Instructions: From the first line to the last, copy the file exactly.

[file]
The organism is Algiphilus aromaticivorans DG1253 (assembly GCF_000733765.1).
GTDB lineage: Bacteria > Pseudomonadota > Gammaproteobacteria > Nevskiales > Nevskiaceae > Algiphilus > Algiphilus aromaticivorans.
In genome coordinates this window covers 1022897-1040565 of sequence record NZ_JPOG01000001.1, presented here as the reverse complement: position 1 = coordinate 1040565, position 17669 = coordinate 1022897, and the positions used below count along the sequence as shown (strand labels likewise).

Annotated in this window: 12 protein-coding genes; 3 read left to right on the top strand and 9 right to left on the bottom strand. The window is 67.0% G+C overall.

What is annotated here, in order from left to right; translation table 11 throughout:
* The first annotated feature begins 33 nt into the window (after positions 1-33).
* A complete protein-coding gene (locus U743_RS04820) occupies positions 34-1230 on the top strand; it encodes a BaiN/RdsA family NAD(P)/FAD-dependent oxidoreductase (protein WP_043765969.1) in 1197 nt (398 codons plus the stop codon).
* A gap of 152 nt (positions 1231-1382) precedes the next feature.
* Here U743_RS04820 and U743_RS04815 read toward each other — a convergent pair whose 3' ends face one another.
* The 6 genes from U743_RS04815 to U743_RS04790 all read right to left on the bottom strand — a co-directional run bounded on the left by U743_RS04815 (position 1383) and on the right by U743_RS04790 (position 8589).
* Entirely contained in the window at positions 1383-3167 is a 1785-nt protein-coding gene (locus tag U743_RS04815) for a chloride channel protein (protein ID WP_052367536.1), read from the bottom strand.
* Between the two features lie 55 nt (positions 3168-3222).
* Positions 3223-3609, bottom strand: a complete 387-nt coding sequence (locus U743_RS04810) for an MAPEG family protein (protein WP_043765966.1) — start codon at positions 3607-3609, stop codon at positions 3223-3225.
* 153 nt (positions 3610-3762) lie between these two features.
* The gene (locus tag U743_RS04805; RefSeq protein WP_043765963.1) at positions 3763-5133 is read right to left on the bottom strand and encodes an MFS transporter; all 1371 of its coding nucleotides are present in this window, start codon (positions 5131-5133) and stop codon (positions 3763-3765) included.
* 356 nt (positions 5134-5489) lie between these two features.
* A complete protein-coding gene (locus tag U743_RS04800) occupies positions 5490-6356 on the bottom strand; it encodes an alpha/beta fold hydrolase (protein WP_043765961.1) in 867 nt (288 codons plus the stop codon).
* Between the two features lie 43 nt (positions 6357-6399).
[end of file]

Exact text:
The organism is Algiphilus aromaticivorans DG1253 (assembly GCF_000733765.1).
GTDB lineage: Bacteria > Pseudomonadota > Gammaproteobacteria > Nevskiales > Nevskiaceae > Algiphilus > Algiphilus aromaticivorans.
In genome coordinates this window covers 1022897-1040565 of sequence record NZ_JPOG01000001.1, presented here as the reverse complement: position 1 = coordinate 1040565, position 17669 = coordinate 1022897, and the positions used below count along the sequence as shown (strand labels likewise).

Annotated in this window: 12 protein-coding genes; 3 read left to right on the top strand and 9 right to left on the bottom strand. The window is 67.0% G+C overall.

What is annotated here, in order from left to right; translation table 11 throughout:
* The first annotated feature begins 33 nt into the window (after positions 1-33).
* A complete protein-coding gene (locus U743_RS04820) occupies positions 34-1230 on the top strand; it encodes a BaiN/RdsA family NAD(P)/FAD-dependent oxidoreductase (protein WP_043765969.1) in 1197 nt (398 codons plus the stop codon).
* A gap of 152 nt (positions 1231-1382) precedes the next feature.
* Here U743_RS04820 and U743_RS04815 read toward each other — a convergent pair whose 3' ends face one another.
* The 6 genes from U743_RS04815 to U743_RS04790 all read right to left on the bottom strand — a co-directional run bounded on the left by U743_RS04815 (position 1383) and on the right by U743_RS04790 (position 8589).
* Entirely contained in the window at positions 1383-3167 is a 1785-nt protein-coding gene (locus tag U743_RS04815) for a chloride channel protein (protein ID WP_052367536.1), read from the bottom strand.
* Between the two features lie 55 nt (positions 3168-3222).
* Positions 3223-3609, bottom strand: a complete 387-nt coding sequence (locus U743_RS04810) for an MAPEG family protein (protein WP_043765966.1) — start codon at positions 3607-3609, stop codon at positions 3223-3225.
* 153 nt (positions 3610-3762) lie between these two features.
* The gene (locus tag U743_RS04805; RefSeq protein WP_043765963.1) at positions 3763-5133 is read right to left on the bottom strand and encodes an MFS transporter; all 1371 of its coding nucleotides are present in this window, start codon (positions 5131-5133) and stop codon (positions 3763-3765) included.
* 356 nt (positions 5134-5489) lie between these two features.
* A complete protein-coding gene (locus tag U743_RS04800) occupies positions 5490-6356 on the bottom strand; it encodes an alpha/beta fold hydrolase (protein WP_043765961.1) in 867 nt (288 codons plus the stop codon).
* Between the two features lie 43 nt (positions 6357-6399).